IISD celebrates 30th Foundation Day
IISD celebrates 30th Foundation Day
Indian Ambassador Hamid Ali Rao, his wife Asiya Hamid, Managing Committee Chairman Thirunavukkarassu K.M., senior representatives from Saudi Arabia’s Ministry of Education, Indian Embassy’s Ashok Warrier, Principal E.K. Mohammed Shaffe, Higher Board member S.U. Rahman, Girls Section Principal in Charge Lt. Col. J.A. Rocque, Registrar Gangesh Tiwari, members of the managing committee and prominent Indians attended the event.
Established in 1982 with 250 students and 15 teachers, the school has become one of the largest in the region with a current strength of 16,000 students and more than 850 teachers.
The ambassador appreciated the school’s achievements on the academic front as reflected in the recent board examination as well as its topnotch performance in the recent Cluster Meet and CBSE Nationals in India.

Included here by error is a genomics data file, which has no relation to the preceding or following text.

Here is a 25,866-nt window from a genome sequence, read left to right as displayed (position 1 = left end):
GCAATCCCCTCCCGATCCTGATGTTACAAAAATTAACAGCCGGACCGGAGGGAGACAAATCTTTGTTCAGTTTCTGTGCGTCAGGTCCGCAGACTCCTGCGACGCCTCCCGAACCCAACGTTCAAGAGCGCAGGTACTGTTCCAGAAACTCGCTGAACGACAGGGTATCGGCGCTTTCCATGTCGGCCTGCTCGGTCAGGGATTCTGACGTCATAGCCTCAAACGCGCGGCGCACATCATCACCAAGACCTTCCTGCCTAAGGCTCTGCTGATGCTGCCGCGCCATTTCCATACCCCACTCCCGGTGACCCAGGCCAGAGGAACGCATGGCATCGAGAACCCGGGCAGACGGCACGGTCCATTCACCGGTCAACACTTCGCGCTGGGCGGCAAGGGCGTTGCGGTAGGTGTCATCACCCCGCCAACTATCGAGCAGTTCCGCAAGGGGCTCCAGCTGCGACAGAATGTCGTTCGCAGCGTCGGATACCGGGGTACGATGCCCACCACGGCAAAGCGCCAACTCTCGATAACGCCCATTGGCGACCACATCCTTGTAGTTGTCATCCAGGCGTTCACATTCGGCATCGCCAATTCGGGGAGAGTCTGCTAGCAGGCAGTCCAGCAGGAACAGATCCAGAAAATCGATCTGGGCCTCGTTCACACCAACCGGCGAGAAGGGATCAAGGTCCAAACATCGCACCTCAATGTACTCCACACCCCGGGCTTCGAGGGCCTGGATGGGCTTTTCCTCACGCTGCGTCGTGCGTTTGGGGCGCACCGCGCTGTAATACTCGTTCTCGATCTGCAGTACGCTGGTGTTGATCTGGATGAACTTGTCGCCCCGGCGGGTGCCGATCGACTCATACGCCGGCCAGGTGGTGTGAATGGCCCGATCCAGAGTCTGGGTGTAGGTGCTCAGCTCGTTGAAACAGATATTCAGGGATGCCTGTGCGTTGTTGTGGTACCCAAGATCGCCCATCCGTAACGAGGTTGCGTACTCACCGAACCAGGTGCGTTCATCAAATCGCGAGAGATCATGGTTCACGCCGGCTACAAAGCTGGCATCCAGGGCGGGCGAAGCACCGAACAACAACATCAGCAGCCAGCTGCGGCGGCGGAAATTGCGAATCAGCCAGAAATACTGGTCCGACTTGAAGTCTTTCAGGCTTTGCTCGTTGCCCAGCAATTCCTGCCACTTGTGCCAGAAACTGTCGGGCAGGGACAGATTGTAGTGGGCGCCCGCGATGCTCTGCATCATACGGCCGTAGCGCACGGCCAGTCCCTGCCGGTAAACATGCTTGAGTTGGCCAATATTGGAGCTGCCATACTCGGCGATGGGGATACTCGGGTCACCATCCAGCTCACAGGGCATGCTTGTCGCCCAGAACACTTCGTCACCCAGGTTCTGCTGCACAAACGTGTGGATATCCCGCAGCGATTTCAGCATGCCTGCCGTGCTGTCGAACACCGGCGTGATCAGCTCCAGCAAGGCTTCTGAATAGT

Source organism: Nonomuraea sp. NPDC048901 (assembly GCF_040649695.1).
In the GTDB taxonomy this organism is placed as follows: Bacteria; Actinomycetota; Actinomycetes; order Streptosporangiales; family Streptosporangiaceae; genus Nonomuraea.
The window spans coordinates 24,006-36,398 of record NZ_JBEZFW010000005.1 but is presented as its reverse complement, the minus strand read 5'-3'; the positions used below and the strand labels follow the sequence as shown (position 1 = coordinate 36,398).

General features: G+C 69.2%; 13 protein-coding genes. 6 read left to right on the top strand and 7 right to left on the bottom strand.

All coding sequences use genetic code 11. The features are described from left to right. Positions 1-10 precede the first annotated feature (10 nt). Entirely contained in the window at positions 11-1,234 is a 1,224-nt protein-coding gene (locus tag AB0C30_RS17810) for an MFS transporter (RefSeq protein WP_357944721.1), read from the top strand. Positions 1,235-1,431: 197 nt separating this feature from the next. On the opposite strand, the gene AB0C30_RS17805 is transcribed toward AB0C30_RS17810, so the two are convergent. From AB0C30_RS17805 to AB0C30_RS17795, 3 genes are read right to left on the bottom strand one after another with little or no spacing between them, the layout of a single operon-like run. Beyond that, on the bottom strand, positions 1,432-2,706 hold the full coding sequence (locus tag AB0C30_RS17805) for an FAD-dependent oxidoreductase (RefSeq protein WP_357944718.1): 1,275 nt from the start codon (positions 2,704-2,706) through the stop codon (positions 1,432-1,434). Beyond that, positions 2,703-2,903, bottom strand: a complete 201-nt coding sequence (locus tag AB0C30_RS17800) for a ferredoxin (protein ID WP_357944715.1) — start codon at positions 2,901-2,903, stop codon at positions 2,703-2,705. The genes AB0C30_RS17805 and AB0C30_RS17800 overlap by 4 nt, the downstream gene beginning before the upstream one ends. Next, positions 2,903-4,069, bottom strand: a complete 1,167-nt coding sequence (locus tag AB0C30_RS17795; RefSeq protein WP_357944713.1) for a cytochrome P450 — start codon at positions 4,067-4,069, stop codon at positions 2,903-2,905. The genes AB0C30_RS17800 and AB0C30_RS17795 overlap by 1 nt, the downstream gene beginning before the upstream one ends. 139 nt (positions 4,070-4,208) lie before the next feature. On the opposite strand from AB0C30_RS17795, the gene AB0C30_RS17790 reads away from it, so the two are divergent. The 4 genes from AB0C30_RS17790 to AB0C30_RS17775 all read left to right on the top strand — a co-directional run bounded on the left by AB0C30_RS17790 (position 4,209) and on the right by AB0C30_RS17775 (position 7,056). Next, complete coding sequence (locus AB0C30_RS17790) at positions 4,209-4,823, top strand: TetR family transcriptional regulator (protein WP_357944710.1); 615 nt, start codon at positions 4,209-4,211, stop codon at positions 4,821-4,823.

Rao said a detailed and official guideline is being formulated to streamline the functioning of the higher board that governs the international Indian schools in the Kingdom.
“Unified regulations will be implemented in all Indian community schools regarding employment of teachers and their service rules,” he said.
“My foremost obligation is to safeguard the interests of the parents and the Indian community,” he said. “I don’t interfere in the day-to-day functioning of the school.”
Rao congratulated the newly elected managing committee which is headed by Thirunavukkarassu and includes Abdulla Manjeri, Hakeem Dowla, Mohammed Farooque, Shamshad Ahmed, Khurshid Anwer and Raju Kurian.
The school chairman detailed the new managing committee’s many achievements. Thirunavukkarassu highlighted the implementation of the online facility for payment of school fee, the decision to recruit competent faculty from India for deployment at the senior sections, establishment of the “grievance cell” to attend to parents complaints and demands without delay and upgrading of the computer labs with high-tech machines.